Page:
Cost and Environmental Impact

Small-Si ait Hydro Wind Flioto Voltaic

Neariiorc wave

Csmbned Cycle

Uiii Turbine

Average UK Mix (1993) Modem Coal Ptaii

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Lit Cycle

Figure 1.1: Comparison of life cycle emissions of CO2[6]

Although waves represent a 'free' and clean source of energy, capturing this energy inevitably costs money and impacts the environment. An interesting comparison of energy sources, made more relevant by the Kyoto Protocol and so-called carbon credit scheme, is to examine the expected amount of carbon dioxide emitted to the atmosphere over the entire lifecycle of a device, divided by the expected energy yield of that device,

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Lit Cycle

Figure 1.1. Noting the logarithmic scale of the diagram, the utilisation of wave energy can offer a significant reduction in life cycle emission when compared to fossil fuel generation. The device used for this comparison was the OSPREY device [4] and the emissions were primarily during material manufacture with construction, decommissioning and disposal anticipated to be an order of magnitude less.

Nuclear power stations emit zero CO2 in use, although there will be emissions during construction and decommissioning, of which the extent of the latter is unclear.

Estimating the economic lifecycle cost of technology still at the concept stage is difficult and hence a variety of estimates have been proposed over the years. There are two main methods of cost prediction, 'engineering assessment' and 'learning curves'. The former is based on expert opinion about the potential for cost reduction over time explicitly for the application being considered and is based, for example, on closely related technology. Learning curves take a more general look at the relationship between the volume of production and the cost per unit, the trend being that the greater the cumulative production worldwide the lower the cost. A further variable is the assumptions made about financing conditions, in particular discount rates and amortisation periods, typically 8-15% and 15-20 years respectively. The general trend of these predictions over the last 20 years has been falling. A recent comparison for cost estimates, which attempts to encompass the range of predictions, is provided in Table 1-1.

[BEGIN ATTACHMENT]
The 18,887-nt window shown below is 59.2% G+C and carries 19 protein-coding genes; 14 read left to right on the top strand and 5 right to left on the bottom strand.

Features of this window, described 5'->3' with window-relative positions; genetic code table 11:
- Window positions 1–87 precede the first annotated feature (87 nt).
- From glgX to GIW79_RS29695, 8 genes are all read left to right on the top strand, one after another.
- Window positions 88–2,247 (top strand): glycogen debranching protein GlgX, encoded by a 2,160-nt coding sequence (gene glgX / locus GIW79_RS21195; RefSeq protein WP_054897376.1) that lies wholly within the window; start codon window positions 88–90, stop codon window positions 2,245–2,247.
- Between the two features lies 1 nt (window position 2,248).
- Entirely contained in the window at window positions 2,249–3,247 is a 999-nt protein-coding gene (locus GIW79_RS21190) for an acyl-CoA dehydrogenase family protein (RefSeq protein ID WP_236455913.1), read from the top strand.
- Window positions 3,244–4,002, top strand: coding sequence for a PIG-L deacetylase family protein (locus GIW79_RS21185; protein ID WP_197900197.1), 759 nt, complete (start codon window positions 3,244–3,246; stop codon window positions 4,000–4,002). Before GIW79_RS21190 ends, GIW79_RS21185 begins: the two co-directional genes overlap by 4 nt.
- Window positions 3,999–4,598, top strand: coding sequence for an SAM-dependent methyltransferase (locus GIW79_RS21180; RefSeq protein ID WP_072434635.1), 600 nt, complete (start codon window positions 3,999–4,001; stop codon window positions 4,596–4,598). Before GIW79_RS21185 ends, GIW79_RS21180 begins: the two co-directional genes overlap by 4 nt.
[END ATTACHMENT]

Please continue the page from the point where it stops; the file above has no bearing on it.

Table 1-1: Comparison of predicted costs for energy sources [5]

Off shore wind

2-3 p/kWh

On shore wind

1.5-2.5 p/kWh

Wave

3-6 p/kWh

Nuclear

3-4 p/kWh

Combined cycle gas turbine

2-2.3 p/kWh

Photo Voltaic

16-10 p/kWh

Using this information, optimistic wave energy estimates put it on a similar level to nuclear energy, but more expensive than offshore wind.

Using this information, optimistic wave energy estimates put it on a similar level to nuclear energy, but more expensive than offshore wind.

Renewable Energy Eco Friendly

Renewable Energy Eco Friendly

Renewable energy is energy that is generated from sunlight, rain, tides, geothermal heat and wind. These sources are naturally and constantly replenished, which is why they are deemed as renewable.

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